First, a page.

We arrived at the Seal Islands in the latter part of November, 1821, but found very little game to reward us for the trouble of coming thither. Captain Johnson, therefore, whose active spirit would not permit him to linger among these islands in idleness, adopted the resolution of sailing eastward in search of new lands. So we took our boats on deck, and steered between the east and the south, until the second day of December, at one o'clock, when the man at masthead gave the cheering cry of "Land, ho! Land, ho!"
This proved to be an island, bearing east-half-south, distant five
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leagues; not noticed on any chart. At 2 P.M. the wind had died away to a dead calm. Knowing this to be a new discovery, and anxious to ascertain if there were any fur-seal on its shores, I prevailed on Captain Johnson to let me take my boat and visit the stranger. The boat was accordingly lowered and manned, and at half-past two our brave lads began to pull for the shore, which was now about ten miles from us. Our orders were to return before dark, and in case of a breeze springing up, to look for the Wasp under the lee of the island. Our men gave way with great spirit and alacrity, cheered with the hope of finding on the shores of our new discovered island an abundance of that amphibious game of which we were in search.
After two hours' hard rowing our boat reached the beach, and anxious to be the first man on shore, I resigned the steering oar to one of the men, and sprang into the bows of the boat, from whence I leaped to land before a particle of sand had been disturbed by her keel. Here were no inhabitants either to bid me welcome or to resent the intrusion, with the exception of some twenty sea-dogs, reposing on the beach, and their tacit hospitality we inhumanly rewarded by despatching five of the handsomest, and making free with their jackets.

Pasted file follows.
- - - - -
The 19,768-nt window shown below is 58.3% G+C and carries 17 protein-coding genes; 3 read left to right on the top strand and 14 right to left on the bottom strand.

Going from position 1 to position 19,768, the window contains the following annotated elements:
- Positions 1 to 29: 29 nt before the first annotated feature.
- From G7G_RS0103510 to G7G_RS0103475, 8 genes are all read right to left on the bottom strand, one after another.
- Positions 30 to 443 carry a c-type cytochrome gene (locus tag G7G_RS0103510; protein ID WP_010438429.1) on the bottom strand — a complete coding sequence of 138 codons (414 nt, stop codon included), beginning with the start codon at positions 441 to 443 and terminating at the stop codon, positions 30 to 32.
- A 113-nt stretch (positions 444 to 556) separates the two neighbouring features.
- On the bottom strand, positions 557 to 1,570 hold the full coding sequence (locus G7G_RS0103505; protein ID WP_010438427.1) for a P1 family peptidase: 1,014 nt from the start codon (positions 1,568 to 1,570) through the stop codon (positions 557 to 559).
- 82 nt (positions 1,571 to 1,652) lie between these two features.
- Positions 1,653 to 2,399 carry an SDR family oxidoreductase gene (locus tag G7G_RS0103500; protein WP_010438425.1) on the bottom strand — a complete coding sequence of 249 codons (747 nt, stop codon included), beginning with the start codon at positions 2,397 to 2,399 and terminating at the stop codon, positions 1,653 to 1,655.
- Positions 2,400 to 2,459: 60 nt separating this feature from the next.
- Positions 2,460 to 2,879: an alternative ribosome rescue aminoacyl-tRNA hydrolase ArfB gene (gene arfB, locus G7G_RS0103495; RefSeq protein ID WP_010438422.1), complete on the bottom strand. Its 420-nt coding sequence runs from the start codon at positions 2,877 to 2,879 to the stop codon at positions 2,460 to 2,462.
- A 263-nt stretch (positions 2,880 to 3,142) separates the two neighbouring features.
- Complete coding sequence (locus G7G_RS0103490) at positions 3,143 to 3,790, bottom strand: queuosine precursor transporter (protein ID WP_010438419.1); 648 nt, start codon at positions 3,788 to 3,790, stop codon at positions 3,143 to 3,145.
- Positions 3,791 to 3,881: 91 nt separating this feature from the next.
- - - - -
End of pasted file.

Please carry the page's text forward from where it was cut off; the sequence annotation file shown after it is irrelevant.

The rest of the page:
On what trifling contingencies depend important events! This little adventure proved the means of saving our lives! But for the capture of these sea-dogs, our boat and crew, in all human probability, would never have been heard of more, nor would this humble narrative have ever been put to paper! But I will not anticipate.
We now proceeded to explore the beach in search of fur-seal, and soon feel in with a yearling of the right sort. This put our lads in fine spirits, as it seemed the earnest of some heavy rookeries 6 ahead. But in this hope we were all sadly disappointed; for after vainly exploring above ten miles of the shore, which abounded with spots of fine beach, and places suitable for seal in a parturient state, we gave up the search in despair, and prepared to return to our vessel.
It was now near eight o'clock, P. M., and the wind had commenced blowing a smart breeze from the west, attended with light snow-squalls. The Wasp, as we expected, was lying-to on the leeward side of the island, at the distance of about ten miles, bearing E.N.E. by compass. We unmoored, hoisted sail, and steered directly for the schooner with a fair wind, until we were within about two miles and a half of her, when a thick snow-storm set in, while the wind continued to freshen. We still shaped our course for the position in which the Wasp was last seen, lying-to with her starboard tacks on board, bearing E. by N. half N. Consequently, we steered E. by N. for about two miles, when we commenced firing muskets every five minutes, until we judged ourselves to be near the schooner.
Not receiving any answer to our signal-guns, we turned the boat's
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head to windward, took in the sails, and pulled towards the island; making, however, but very little headway. In this manner we proceeded until it began to grow dark, which in this latitude, and at that season, was at half past ten, P.M. At this time the haze opened a little, so that we obtained a sight of the schooner bearing S.W. by W. five miles to windward, under a heavy press of sail, with her larboard tacks on board. The island now bore W. by S. distant seven miles, as we had gained about two miles in-shore.